Our school is having a celebration and my eighth graders have been asked
to create a tiered "cake". We were given three boxes to stack, but I am
having a mental block on WHAT to do with them! Paper mache over them?
Any suggestions for how to add decoration? It is too close to the end
of the year for brainstorming. Help!
Saint George's School
2929 W. Waikiki Road
Spokane, WA 99208
From: Marvin Bartel [mailto:email@example.com]
Sent: Wednesday, April 20, 2005 11:58 AM
To: TeacherArtExchange Discussion Group
Subject: Re: [teacherartexchange] Gender diversity in elementary art ed?
I have been invited to write a chapter for an upcoming textbook
on art education. One of the topics my publisher wants me to cover is
"Gender Diversity" as it relates to boys and girls in K-6 grades. . . .
Could someone please address this? (Am I opening a 'can of worms'??)
May there be more worms among us. I think, unless there is documented
research, you should write from you own honest observations - stating it
as such - describing the kind of community you represent.
From my observations, (maybe my stereotypes) both boys and girls if
given choices of themes and topics will favor art topics that represent
their interests outside of the art class. Boys might express more
interest in cars, trucks, motorcycles, machines, racing, military
scenes, criminal and police scenes, muscle building, etc. I would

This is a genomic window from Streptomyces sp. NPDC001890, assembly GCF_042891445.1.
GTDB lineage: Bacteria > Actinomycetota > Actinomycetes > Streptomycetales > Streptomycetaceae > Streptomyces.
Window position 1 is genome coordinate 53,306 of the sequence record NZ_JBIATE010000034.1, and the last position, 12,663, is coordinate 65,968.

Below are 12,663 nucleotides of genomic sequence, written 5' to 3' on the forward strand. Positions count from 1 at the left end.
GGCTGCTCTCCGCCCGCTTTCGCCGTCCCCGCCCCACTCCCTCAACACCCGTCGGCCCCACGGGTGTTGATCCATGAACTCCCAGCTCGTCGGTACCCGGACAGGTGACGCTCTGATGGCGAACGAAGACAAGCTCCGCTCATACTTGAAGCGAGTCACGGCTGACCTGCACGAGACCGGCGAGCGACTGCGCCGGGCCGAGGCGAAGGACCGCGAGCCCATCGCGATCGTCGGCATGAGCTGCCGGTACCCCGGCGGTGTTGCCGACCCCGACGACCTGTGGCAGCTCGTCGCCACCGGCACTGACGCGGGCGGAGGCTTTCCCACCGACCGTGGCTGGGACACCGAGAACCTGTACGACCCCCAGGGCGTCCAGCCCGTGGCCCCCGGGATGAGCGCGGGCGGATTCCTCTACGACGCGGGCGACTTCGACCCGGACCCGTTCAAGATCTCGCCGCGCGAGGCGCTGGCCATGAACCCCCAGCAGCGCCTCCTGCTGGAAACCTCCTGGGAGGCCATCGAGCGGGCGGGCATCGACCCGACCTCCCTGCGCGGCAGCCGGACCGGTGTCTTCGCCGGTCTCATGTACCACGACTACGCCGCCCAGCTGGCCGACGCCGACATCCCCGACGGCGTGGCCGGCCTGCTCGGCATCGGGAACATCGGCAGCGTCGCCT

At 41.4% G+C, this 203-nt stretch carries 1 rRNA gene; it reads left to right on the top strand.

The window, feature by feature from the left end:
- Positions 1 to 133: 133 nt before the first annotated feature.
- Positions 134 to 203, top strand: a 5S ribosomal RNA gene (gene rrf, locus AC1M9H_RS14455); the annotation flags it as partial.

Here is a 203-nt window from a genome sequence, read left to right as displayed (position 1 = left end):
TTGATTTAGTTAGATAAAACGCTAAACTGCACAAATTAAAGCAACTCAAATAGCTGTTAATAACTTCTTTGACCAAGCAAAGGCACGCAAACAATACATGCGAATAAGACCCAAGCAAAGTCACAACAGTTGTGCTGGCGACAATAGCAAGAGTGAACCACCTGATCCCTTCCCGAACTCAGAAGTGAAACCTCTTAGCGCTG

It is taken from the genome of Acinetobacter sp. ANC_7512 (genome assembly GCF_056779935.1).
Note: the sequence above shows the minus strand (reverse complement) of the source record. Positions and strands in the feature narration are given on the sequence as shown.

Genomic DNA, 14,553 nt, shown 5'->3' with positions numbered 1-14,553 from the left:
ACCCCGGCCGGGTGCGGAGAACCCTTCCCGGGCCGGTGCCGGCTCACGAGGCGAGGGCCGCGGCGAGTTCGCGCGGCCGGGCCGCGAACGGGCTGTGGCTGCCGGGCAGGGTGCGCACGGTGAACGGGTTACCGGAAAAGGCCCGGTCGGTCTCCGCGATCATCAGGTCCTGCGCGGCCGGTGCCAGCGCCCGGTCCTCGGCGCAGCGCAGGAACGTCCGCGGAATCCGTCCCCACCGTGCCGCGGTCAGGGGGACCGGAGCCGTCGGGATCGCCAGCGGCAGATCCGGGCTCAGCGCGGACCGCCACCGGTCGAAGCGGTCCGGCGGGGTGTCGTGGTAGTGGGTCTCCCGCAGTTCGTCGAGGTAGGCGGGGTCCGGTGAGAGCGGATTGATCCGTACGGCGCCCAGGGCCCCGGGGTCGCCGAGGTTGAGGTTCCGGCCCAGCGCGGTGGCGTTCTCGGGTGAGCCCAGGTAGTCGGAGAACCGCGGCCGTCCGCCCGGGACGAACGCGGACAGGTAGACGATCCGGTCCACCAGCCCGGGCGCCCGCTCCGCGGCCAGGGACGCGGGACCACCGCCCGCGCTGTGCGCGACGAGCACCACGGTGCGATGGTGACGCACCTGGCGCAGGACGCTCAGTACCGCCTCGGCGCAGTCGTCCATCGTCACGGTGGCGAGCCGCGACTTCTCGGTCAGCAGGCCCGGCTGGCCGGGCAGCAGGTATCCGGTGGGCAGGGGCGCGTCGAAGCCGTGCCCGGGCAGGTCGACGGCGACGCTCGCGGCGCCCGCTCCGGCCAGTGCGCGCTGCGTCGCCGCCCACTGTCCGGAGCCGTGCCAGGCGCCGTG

expect girls to more frequently make choices that concern the
environment, flowers, love, clothing, peace, horses, other animals and
birds, music etc. If you observe differences, it is also worth raising
the question about the degree to which these differences are a product
of acculturation. A description of the adult preferences in the
community might shed light on the preferences of the sixth graders.
What do those of you who are teaching sixth grade observe when students
are given their own choice of subjects and themes? If given a camera to
photograph four of their favorite things and activities, what
differences would emerge? How would you describe the parent and
community attitudes toward gender specific socialization?
We might also be able to observe similarities and differences in how
much each gender enjoys working with certain processes and tools.
In my opinion, whether or not differences are observed, an art education
text should speak to ways teachers can acknowledge and correct their own
discrimination, if any, regarding skills taught and expected, the work
they show in art history, and the sort of themes they encourage.
Here in Indiana, when I ask college students on a pre-test of art
knowledge to name the most famous women visual artist they know, many
non art majors are unable to come up with one name. Virtually all can
name a male artist. There is enough discrimination in museum
collections and reference books that many sixth grade girls may still
not realize that they are equally capable of a career in art (other than
teaching) if they choose it.
Marvin Bartel, Ed.D., Professor of Art Emeritus
Goshen College, 1700 South Main, Goshen IN 46526